Galliforms (fowl) appear in the Cretaceous but are rather fragmentary so 
you can dispute this the way that John Jackson does and argue that more 
derived anseriforms (Anatidae, Presbyornithidae, Anseranatidae) appeared 
first and led to Anhimidae which led to Galliformes (which I think are 
the nearest relatives to anseriform now).  So it goes like this:

Rather than Galliformes->Anhimidae 
(+Diatrymidae?)->Anseranatidae->Presbyornithidae->Anatidae

...the phylogeny based on morphology and most widely accepted...  (And 
remember, Presbyornithidae and Anseranatidae, which are related to 
Anatidae, are late K while Anhimidae and Diatrymidae, which are very 
galliform-like, are late Paleocene and early Eocene, and galliforms, 
which may or may not appear in the late K are found undisputedly in the 
early Eocene.)  

...the approach that is used by John Jackson makes this cladogram (which 
is concordant with the fossil record)...

?Charadriiformes->Presbyornithidae+Anatidae->Anseranatidae->Anhim-idae?+Diatrymidae->Galliformes

...but is less likely based on nearly all neontological evidence.  

  (True, this isn't exactly the same as what Jackson proposes, but it is 
a similiar argument based on similiar priniciples such as time, many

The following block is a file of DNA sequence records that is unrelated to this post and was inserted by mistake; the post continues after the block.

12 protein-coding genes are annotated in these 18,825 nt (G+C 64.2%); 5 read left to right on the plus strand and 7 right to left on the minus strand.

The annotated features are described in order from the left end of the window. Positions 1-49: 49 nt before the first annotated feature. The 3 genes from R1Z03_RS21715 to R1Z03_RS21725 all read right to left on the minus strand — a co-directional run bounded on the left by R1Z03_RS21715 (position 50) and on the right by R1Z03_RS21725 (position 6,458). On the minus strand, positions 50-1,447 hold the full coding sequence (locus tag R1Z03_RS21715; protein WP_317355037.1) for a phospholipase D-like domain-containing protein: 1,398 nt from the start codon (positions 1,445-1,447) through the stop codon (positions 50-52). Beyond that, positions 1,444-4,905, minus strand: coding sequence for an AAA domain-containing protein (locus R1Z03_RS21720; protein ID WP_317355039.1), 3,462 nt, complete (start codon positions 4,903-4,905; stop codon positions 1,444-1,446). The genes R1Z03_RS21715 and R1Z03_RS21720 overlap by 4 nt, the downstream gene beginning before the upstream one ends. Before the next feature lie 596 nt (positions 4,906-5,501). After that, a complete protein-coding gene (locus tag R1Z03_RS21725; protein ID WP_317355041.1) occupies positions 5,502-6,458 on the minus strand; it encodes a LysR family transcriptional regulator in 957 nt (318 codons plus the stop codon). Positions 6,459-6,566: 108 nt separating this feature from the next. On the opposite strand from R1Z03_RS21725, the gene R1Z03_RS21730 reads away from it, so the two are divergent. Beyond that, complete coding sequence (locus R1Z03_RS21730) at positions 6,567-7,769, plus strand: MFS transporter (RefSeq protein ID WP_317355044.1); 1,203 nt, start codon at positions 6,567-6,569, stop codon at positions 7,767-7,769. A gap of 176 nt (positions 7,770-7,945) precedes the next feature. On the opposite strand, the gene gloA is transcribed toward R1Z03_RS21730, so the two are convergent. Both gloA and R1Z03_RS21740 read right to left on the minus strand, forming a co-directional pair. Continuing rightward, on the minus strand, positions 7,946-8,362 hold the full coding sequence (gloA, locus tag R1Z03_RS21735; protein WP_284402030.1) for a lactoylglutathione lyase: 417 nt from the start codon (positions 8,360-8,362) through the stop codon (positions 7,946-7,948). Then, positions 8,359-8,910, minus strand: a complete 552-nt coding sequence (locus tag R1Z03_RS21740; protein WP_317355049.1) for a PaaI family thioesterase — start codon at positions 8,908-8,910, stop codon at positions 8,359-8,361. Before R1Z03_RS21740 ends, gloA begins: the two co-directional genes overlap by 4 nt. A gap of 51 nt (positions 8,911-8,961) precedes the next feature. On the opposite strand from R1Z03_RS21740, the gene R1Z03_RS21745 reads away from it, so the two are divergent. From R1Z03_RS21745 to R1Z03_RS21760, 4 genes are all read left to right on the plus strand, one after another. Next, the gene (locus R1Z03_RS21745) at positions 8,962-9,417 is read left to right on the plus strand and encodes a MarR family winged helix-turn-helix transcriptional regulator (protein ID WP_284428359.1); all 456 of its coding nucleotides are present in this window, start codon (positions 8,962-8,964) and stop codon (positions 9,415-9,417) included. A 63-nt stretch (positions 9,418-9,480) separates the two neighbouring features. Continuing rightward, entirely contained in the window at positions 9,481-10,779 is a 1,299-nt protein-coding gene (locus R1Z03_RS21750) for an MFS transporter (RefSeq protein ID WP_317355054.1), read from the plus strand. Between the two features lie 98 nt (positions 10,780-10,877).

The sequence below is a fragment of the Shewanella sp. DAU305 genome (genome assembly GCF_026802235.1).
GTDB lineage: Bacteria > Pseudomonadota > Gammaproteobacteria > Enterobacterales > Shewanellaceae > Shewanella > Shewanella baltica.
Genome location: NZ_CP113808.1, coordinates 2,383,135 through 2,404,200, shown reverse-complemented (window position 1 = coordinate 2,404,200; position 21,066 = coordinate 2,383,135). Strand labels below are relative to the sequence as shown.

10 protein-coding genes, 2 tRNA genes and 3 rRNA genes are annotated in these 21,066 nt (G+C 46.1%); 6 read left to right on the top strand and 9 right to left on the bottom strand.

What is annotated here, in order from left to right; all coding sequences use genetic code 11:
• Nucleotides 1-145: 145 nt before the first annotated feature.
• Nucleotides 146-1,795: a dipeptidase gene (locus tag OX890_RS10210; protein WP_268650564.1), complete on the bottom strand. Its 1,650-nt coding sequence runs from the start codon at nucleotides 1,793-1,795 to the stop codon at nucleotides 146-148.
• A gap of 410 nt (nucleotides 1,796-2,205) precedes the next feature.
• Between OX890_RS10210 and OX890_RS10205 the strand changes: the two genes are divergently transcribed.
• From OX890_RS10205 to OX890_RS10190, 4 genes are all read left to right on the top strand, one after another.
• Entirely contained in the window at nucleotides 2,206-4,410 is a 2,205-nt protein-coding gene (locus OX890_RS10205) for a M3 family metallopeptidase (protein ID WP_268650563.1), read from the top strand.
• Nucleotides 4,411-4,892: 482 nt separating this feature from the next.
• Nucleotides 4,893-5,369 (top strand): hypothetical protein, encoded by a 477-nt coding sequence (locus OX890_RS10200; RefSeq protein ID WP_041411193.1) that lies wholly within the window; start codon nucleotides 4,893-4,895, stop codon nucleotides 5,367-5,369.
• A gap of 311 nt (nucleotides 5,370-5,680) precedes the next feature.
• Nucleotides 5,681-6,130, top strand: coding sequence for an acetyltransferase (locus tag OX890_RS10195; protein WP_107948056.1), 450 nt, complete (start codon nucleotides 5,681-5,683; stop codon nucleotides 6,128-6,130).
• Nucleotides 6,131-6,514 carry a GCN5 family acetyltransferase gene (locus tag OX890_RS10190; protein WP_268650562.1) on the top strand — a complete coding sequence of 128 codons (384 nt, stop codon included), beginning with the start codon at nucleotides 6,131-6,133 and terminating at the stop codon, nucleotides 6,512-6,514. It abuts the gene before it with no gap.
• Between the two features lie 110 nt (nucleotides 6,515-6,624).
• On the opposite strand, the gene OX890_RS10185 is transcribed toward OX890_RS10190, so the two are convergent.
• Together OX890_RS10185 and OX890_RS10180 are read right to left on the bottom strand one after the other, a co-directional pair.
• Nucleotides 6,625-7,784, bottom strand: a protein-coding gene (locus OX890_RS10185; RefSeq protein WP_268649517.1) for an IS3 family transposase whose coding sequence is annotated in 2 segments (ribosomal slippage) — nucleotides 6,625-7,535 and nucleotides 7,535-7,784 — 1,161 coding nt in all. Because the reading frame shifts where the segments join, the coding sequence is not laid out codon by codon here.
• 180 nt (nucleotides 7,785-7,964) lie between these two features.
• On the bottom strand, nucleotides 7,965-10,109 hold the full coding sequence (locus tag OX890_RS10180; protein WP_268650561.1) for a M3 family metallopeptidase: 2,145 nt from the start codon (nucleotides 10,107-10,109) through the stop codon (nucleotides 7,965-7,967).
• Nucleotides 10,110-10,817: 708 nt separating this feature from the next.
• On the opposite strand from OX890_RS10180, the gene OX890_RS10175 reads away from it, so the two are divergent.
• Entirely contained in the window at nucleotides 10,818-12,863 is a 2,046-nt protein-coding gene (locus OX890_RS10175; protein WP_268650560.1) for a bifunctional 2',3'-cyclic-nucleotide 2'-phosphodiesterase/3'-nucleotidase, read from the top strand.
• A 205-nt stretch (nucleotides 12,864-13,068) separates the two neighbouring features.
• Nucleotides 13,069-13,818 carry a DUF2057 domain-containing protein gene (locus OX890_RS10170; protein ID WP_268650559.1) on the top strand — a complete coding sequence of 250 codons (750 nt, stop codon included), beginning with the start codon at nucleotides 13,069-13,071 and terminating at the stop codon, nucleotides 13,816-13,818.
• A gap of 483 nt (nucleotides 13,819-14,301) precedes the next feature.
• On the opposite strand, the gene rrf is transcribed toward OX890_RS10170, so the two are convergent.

reversals based on behavior, etc.  Care to answer John?)

<<This group minus obvious birds I will refer to as the K2FP's 
(Cretaceous secondarily flightless pinnants).>>

Must we march into another debate on this issue?  _Archaeopteryx_ is too 
apomorphic and similiar to later birds to be ancestral to the 'K 
theropods'.  I don't care whether or not all things are related to 
function or not, the K2FP scenario requires too many reversals.  Look at 
giant birds; some are extremely apomorphic in matters of diet and 
behavior, but there are no huge reversals regarding large complexies of 
characters.  

<<What is indisputable is that the stratigraphy is circumstantial 
evidencepointing just one way.  People who love money pay others to take 
polls you know, so statistics must have something going for it!>>

Use your statistics on my scenario above.  

<<It depends which bird-like theropods you mean.  The ones you mention 
here are quite bird-like and I would agree they are the sister taxa to 
birds, but the ones I'm refering to are the K2FP's (see above).>>

Some of these taxa are considered members of some of you 'K2FP's.  There 
really are no great differences between these groups and the 'K 
theropods'.  

<<I've made that abundantly clear in the past and it's spelt out in my 
website.>>

Whether I agree with your viewpoints or not, the website is very good!

<<As for the drom. teeth, Chris Brochu told us that the croc. lines, 
which are much less disputed than theropods, allow us to say with some 
confidence that teeth are not particularly reliable as diagnostics, at 
least for crocs.>>

Croc lines are less disputed than theropods?!  OK, maybe not to the same 
extent, but there are many issues that are in dispute.  

Well, here's my two cents.  In hopes of an open-scientific debate, fire 
away and tackle my anseriform problem!

Matt Troutman 
m_troutman@hotmail.com


______________________________________________________
Get Your Private, Free Email at http://www.hotmail.com